With floods becoming more frequent as a consequence of climate change, the risk of toxic spills has increased too, experts warn.
A report by The New York Times found that of the more than 21,600 facilities across the country that handle large quantities of toxic materials, over 1,400 are in areas the Federal Emergency Management Agency considers to have a high risk of flooding.
The proximity of these chemical sites to areas prone to flooding is a relic from a time when industrial operations benefitted from being close to rivers and oceans – the bodies of water allowed for transportation, trade, or even a ready supply of cooling water. Experts believe that this outdated business practice could lead to a major environmental and health disaster.
“Waterfronts are changing as a result of sea level rise,” Rutgers University environmental policy expert Jeanne Herb explained. “More often than not, these facilities are on the water for a reason. So how do we make sure that there are protections in place? That’s the big question.”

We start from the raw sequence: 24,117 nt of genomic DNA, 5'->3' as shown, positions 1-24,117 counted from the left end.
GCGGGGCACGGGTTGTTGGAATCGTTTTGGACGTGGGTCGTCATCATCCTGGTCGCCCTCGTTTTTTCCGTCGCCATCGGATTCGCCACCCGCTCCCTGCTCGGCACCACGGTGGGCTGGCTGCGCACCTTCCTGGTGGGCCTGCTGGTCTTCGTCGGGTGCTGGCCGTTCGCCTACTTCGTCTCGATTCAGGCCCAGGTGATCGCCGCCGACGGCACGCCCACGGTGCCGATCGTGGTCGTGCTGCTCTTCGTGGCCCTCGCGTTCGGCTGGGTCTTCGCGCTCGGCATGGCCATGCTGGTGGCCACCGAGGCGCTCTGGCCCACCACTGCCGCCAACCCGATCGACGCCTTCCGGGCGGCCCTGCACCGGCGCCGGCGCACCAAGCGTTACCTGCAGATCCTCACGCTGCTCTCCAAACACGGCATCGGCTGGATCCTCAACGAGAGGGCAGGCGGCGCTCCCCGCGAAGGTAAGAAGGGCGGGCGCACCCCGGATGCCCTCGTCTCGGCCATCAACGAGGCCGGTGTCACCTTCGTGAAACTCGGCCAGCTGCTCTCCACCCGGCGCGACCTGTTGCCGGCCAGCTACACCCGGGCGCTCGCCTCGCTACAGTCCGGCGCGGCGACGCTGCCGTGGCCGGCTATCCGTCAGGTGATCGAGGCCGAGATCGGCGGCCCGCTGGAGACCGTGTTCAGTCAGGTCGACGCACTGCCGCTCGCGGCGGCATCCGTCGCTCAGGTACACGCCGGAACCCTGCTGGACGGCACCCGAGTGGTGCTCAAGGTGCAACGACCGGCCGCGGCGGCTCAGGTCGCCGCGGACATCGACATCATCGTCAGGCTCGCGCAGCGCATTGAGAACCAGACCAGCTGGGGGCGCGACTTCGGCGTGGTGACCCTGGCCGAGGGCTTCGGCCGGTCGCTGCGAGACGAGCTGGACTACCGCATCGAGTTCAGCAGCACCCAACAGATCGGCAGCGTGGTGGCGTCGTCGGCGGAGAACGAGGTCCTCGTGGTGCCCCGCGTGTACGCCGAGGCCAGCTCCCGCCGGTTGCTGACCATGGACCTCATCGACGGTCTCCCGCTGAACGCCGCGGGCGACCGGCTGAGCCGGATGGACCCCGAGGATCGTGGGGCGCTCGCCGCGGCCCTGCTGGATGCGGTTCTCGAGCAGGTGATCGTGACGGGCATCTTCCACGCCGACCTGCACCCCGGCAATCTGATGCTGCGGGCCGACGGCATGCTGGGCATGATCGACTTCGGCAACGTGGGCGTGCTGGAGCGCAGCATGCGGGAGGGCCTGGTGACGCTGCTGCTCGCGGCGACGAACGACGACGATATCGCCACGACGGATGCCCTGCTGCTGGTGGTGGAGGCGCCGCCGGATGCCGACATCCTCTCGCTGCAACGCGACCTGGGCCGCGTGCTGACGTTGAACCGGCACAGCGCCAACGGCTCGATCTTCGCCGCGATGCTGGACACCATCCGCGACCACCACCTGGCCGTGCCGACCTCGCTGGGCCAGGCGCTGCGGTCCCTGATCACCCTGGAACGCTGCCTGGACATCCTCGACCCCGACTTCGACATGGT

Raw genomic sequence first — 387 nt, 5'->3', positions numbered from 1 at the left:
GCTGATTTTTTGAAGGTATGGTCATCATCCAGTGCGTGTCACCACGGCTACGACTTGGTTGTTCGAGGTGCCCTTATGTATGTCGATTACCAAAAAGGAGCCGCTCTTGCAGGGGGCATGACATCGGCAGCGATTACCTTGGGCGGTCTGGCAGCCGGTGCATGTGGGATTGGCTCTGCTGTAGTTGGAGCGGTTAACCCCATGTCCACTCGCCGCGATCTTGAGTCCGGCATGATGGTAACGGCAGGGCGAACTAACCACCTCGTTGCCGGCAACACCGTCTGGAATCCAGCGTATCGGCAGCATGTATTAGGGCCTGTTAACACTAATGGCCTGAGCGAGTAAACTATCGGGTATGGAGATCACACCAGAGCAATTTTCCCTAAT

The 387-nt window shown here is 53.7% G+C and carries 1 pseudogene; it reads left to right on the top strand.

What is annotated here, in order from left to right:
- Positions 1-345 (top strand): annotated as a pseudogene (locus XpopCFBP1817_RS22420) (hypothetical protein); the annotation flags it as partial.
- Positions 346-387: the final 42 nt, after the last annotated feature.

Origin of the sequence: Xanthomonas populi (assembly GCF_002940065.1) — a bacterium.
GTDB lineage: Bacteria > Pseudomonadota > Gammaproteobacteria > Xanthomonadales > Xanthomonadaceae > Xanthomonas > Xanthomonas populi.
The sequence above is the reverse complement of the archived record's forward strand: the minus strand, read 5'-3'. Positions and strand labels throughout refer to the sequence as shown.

One very recent toxic flood spill event brings the issue to light.
Following Hurricane Harvey and the torrential rains it brought, 34,000 pounds of sodium hydroxide and 300 pounds of benzene – both extremely toxic – leaked from a Chevron Phillips chemical plant in Baytown, TX. The toxic cocktail flooded the region’s streets, endangering citizens.
Plant employees later pumped some of the tainted water into 80 steel tanks, but an Environmental Protection Agency spokesman said that most of the product “was lost in the floodwater.”
A spokesperson for the plant said that the site “was at the center of this incredibly powerful storm.”
The plant lies in a moderate-risk flood zone – defined by the government as having a 0.2% chance of flooding in any year. This incident was at least the third time in three years that the facility pointed to heavy downpours for its accidental leaks.
“Companies need to think carefully about the risks of flood, and the increased risks from climate change,” remarked Environmental Defense Fund chemicals policy director Tom Neltner. “Saying ‘We’ve always done it this way’ doesn’t work anymore.”
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